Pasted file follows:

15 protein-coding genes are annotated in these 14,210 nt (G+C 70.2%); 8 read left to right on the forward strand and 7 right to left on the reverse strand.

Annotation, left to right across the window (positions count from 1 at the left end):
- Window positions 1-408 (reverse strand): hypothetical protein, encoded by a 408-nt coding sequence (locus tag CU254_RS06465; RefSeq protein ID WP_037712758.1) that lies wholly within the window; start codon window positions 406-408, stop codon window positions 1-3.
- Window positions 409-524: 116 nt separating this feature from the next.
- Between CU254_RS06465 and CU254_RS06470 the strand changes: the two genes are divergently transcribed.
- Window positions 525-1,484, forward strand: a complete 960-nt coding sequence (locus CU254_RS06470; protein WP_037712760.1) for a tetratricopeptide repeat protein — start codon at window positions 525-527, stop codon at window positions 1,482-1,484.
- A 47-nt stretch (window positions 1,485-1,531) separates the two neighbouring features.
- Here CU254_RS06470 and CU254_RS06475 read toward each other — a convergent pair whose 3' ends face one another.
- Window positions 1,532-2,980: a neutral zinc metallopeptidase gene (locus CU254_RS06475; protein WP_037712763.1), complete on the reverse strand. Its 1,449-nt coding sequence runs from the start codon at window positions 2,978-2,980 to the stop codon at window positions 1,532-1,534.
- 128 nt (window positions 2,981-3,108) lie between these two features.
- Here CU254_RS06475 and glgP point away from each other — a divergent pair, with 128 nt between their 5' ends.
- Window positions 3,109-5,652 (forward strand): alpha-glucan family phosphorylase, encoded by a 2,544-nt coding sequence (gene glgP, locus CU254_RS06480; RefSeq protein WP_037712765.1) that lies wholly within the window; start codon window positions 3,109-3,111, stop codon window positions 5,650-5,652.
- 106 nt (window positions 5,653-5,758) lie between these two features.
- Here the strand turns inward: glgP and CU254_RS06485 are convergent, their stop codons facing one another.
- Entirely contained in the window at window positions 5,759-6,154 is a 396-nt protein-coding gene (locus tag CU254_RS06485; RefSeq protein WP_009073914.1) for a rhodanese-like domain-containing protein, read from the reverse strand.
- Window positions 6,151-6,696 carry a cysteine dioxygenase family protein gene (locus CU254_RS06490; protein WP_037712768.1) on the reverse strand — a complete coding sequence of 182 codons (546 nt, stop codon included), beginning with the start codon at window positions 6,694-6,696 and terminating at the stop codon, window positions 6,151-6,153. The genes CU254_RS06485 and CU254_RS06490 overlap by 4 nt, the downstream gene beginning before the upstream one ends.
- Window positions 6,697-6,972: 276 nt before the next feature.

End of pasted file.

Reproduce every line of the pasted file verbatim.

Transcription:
15 protein-coding genes are annotated in these 14,210 nt (G+C 70.2%); 8 read left to right on the forward strand and 7 right to left on the reverse strand.

Annotation, left to right across the window (positions count from 1 at the left end):
- Window positions 1-408 (reverse strand): hypothetical protein, encoded by a 408-nt coding sequence (locus tag CU254_RS06465; RefSeq protein ID WP_037712758.1) that lies wholly within the window; start codon window positions 406-408, stop codon window positions 1-3.
- Window positions 409-524: 116 nt separating this feature from the next.
- Between CU254_RS06465 and CU254_RS06470 the strand changes: the two genes are divergently transcribed.
- Window positions 525-1,484, forward strand: a complete 960-nt coding sequence (locus CU254_RS06470; protein WP_037712760.1) for a tetratricopeptide repeat protein — start codon at window positions 525-527, stop codon at window positions 1,482-1,484.
- A 47-nt stretch (window positions 1,485-1,531) separates the two neighbouring features.
- Here CU254_RS06470 and CU254_RS06475 read toward each other — a convergent pair whose 3' ends face one another.
- Window positions 1,532-2,980: a neutral zinc metallopeptidase gene (locus CU254_RS06475; protein WP_037712763.1), complete on the reverse strand. Its 1,449-nt coding sequence runs from the start codon at window positions 2,978-2,980 to the stop codon at window positions 1,532-1,534.
- 128 nt (window positions 2,981-3,108) lie between these two features.
- Here CU254_RS06475 and glgP point away from each other — a divergent pair, with 128 nt between their 5' ends.
- Window positions 3,109-5,652 (forward strand): alpha-glucan family phosphorylase, encoded by a 2,544-nt coding sequence (gene glgP, locus CU254_RS06480; RefSeq protein WP_037712765.1) that lies wholly within the window; start codon window positions 3,109-3,111, stop codon window positions 5,650-5,652.
- 106 nt (window positions 5,653-5,758) lie between these two features.
- Here the strand turns inward: glgP and CU254_RS06485 are convergent, their stop codons facing one another.
- Entirely contained in the window at window positions 5,759-6,154 is a 396-nt protein-coding gene (locus tag CU254_RS06485; RefSeq protein WP_009073914.1) for a rhodanese-like domain-containing protein, read from the reverse strand.
- Window positions 6,151-6,696 carry a cysteine dioxygenase family protein gene (locus CU254_RS06490; protein WP_037712768.1) on the reverse strand — a complete coding sequence of 182 codons (546 nt, stop codon included), beginning with the start codon at window positions 6,694-6,696 and terminating at the stop codon, window positions 6,151-6,153. The genes CU254_RS06485 and CU254_RS06490 overlap by 4 nt, the downstream gene beginning before the upstream one ends.
- Window positions 6,697-6,972: 276 nt before the next feature.